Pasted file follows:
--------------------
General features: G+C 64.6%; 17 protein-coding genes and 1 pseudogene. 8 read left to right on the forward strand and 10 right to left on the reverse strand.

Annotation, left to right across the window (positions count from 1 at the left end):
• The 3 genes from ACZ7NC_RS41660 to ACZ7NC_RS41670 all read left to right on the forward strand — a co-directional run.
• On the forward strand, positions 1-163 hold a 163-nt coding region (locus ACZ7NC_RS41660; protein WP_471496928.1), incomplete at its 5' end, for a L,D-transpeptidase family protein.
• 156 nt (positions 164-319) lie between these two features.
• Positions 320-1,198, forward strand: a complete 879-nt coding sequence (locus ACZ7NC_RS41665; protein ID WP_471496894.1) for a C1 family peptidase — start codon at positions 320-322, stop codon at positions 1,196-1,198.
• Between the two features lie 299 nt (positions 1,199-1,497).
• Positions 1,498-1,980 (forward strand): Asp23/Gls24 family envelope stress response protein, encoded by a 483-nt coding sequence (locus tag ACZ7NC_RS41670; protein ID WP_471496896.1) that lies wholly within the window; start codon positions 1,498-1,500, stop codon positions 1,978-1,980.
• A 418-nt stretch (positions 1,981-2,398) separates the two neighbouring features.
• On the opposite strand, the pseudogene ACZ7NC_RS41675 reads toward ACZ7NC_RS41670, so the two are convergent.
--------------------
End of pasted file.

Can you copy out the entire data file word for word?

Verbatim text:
General features: G+C 64.6%; 17 protein-coding genes and 1 pseudogene. 8 read left to right on the forward strand and 10 right to left on the reverse strand.

Annotation, left to right across the window (positions count from 1 at the left end):
• The 3 genes from ACZ7NC_RS41660 to ACZ7NC_RS41670 all read left to right on the forward strand — a co-directional run.
• On the forward strand, positions 1-163 hold a 163-nt coding region (locus ACZ7NC_RS41660; protein WP_471496928.1), incomplete at its 5' end, for a L,D-transpeptidase family protein.
• 156 nt (positions 164-319) lie between these two features.
• Positions 320-1,198, forward strand: a complete 879-nt coding sequence (locus ACZ7NC_RS41665; protein ID WP_471496894.1) for a C1 family peptidase — start codon at positions 320-322, stop codon at positions 1,196-1,198.
• Between the two features lie 299 nt (positions 1,199-1,497).
• Positions 1,498-1,980 (forward strand): Asp23/Gls24 family envelope stress response protein, encoded by a 483-nt coding sequence (locus tag ACZ7NC_RS41670; protein ID WP_471496896.1) that lies wholly within the window; start codon positions 1,498-1,500, stop codon positions 1,978-1,980.
• A 418-nt stretch (positions 1,981-2,398) separates the two neighbouring features.
• On the opposite strand, the pseudogene ACZ7NC_RS41675 reads toward ACZ7NC_RS41670, so the two are convergent.